Key Actors• The broad parameters of Australian aid policy have historically been mapped out during major reviews of the aid program: – Jackson review: 1983 – Simons review: 1996 – White Paper: 2006 – Independent Review of Aid Effectiveness: 2011• Key actors in these reviews: – Orthodox economists – Representatives from the business community – DFAT and NGOs much less involved
Key Issues Objective of the aid program The issue: the relative emphasis on ‘national interest’ vs. poverty-related concerns. Downer (1997): the objective of the aid program is ‘to advance Australia’s national interest by assisting developing countries to reduce poverty and achieve sustainable development’.
– ALP (2011): ‘The fundamental purpose of Australian aid is to help people overcome poverty. This also serves Australia’s national interest by promoting stability both in our region and beyond. We focus our efforts in areas where Australia can make a difference and where our resources can most efficiently and effectively be deployed’• What status do the MDGs have in Australian aid policy?
Size of aid budget There has been bipartisan commitment to increased aid. In 2005, PM Howard announced a doubling of the Australian aid program by 2010. In the run-up to the 2007 election, the ALP announced that aid would increase to 0.5 of 1% of GNI, a commitment the Coalition subsequently matched
But this commitment has proven hard to keep Looking to shore up its economic credentials, the Gillard government announced in 2012 that it would delay achievement of the 0.5 target by one year. The Coalition has indicated a willingness to cut aid when it is politically expedient. e.g. proposal to cut Indonesian schools program following QLD floods.
Geographical focus There is bipartisan commitment to a focus on the Asia- Pacific But aid spending on sub-Saharan Africa has been ramped up dramatically in recent years also Latin America but to a much lesser extent. But how far can this go? The Coalition has indicated some doubt about this shift.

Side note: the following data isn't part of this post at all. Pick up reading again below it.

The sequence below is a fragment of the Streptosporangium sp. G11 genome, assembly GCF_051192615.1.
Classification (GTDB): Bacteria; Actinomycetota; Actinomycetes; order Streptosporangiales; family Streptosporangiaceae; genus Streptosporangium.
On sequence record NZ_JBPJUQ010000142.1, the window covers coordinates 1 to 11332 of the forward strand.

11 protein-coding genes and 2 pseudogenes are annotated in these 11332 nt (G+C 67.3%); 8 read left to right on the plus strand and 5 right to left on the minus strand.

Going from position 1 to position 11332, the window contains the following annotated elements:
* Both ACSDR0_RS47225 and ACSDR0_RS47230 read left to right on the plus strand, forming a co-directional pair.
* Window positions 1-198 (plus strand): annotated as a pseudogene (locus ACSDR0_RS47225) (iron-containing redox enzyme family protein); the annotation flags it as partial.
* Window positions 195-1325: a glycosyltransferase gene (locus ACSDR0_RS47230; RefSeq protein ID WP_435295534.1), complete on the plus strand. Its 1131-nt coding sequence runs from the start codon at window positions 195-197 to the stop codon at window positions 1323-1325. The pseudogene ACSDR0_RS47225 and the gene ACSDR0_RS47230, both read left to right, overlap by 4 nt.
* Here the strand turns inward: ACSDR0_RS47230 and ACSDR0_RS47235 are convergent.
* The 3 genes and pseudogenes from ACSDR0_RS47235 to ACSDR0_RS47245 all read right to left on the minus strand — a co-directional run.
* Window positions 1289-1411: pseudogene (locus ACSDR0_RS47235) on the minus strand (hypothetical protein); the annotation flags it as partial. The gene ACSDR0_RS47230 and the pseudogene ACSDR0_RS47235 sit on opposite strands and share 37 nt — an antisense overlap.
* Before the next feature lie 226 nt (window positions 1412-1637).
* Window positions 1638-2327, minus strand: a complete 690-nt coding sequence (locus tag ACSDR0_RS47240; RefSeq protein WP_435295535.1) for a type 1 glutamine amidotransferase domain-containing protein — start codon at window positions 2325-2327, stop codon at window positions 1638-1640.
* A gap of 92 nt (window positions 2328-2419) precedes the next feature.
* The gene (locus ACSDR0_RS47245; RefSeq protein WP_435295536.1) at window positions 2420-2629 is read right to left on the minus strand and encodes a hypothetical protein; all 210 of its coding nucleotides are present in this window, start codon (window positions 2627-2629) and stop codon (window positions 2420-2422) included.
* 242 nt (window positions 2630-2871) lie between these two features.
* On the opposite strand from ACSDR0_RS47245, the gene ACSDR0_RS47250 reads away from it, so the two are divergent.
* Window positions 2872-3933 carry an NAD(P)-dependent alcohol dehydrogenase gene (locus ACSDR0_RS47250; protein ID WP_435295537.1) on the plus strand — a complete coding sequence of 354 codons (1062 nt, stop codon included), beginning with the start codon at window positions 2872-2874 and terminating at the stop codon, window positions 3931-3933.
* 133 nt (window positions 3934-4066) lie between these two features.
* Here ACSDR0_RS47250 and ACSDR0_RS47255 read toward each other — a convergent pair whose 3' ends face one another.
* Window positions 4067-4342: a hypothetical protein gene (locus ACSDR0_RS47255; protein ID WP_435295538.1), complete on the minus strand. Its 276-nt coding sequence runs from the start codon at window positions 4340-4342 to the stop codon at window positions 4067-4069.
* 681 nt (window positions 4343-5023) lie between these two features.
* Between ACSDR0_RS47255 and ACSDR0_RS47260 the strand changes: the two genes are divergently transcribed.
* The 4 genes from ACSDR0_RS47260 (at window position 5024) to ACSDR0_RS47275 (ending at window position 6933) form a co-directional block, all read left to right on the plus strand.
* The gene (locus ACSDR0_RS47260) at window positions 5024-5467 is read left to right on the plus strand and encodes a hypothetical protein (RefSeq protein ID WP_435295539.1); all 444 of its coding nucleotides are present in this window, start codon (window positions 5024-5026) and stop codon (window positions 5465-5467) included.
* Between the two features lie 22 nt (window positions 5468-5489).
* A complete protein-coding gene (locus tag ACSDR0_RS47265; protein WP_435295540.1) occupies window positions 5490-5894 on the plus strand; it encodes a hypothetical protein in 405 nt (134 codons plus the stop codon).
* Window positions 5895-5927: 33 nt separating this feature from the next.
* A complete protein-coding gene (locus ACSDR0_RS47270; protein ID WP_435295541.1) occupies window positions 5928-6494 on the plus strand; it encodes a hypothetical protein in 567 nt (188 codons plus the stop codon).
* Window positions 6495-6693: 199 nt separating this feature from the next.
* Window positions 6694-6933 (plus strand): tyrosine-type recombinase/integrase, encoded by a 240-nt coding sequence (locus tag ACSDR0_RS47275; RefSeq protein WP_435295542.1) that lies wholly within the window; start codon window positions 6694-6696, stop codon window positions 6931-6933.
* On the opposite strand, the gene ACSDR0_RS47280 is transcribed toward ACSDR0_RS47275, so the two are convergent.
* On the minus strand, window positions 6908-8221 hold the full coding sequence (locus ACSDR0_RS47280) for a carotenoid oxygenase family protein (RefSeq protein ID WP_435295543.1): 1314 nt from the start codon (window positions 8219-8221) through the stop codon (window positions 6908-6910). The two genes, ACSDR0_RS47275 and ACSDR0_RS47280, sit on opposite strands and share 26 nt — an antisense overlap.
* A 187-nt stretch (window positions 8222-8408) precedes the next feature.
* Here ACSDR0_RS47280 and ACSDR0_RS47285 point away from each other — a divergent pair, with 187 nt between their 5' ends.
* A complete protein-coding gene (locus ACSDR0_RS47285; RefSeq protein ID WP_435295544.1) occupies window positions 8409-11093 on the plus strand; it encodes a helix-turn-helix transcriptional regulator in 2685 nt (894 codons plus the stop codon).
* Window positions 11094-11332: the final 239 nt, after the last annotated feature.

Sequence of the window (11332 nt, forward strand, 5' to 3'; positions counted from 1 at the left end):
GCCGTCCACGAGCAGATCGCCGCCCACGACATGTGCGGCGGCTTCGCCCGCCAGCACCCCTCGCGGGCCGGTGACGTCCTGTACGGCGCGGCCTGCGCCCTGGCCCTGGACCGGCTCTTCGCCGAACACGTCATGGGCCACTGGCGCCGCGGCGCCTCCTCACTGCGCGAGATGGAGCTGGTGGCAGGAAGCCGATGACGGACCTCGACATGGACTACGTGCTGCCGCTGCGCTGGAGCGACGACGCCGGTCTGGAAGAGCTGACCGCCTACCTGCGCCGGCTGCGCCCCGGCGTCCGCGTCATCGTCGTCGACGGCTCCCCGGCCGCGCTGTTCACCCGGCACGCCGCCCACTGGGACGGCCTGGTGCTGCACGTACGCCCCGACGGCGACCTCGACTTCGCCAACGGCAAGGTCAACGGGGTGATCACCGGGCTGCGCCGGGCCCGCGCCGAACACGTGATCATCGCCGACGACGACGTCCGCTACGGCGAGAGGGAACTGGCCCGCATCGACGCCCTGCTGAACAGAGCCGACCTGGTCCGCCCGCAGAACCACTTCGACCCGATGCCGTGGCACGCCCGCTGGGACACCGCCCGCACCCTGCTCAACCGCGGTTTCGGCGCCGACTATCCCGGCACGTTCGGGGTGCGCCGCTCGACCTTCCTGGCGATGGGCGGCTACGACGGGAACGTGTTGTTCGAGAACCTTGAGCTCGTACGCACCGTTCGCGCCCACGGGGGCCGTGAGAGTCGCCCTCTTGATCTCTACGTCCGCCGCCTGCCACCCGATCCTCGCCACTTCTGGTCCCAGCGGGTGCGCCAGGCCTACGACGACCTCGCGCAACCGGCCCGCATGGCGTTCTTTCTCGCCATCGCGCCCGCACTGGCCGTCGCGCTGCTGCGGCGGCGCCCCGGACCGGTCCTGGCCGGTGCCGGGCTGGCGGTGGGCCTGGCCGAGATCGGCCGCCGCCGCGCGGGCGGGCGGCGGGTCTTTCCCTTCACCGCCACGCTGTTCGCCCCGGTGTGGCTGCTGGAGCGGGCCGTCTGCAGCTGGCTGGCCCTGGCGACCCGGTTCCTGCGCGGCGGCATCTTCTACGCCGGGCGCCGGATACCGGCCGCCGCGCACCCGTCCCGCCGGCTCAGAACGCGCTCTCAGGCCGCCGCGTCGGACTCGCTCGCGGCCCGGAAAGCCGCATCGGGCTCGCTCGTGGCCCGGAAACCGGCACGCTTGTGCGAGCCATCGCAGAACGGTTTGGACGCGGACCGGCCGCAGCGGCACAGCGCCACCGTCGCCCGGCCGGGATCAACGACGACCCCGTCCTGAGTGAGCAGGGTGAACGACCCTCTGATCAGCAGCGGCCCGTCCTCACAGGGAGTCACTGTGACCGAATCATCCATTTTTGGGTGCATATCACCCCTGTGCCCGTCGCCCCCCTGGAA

Sectoral focus Growth vs. education and environment Aid delivery mechanisms
If Abbott, Then What? Ideological orientation of aid program unlikely to change dramatically but possibly some scepticism towards whatever replaces the MDGs Objective of the aid program likely to be a reassertion of ‘national interest’ concerns
Size of the aid budget The Coalition is formally committed to the 0.5 target. But it will almost certainly be looking to make cuts to government spending if it wins office My guess is that, in the absence of a major economic downturn, the Coalition will meet the 0.5 and the out things on hold for a while. Thereafter, they’ll follow international trends
Geographical orientation of the aid program aid to Africa likely to stay because of concerns about reputational damage if it withdraws and growing wealth in Asia. The latter raises very difficult questions about how Australia engages with Asia and the role of aid in this process. This issue has already been discussed at the Shadow cabinet table but.......
Institutional Current coalition policy is to create new Ministerial appointment in Overseas Aid (not clear if senior or junior) but not upgrade AusAID to department status Sectoral focus Reassertion of economic growth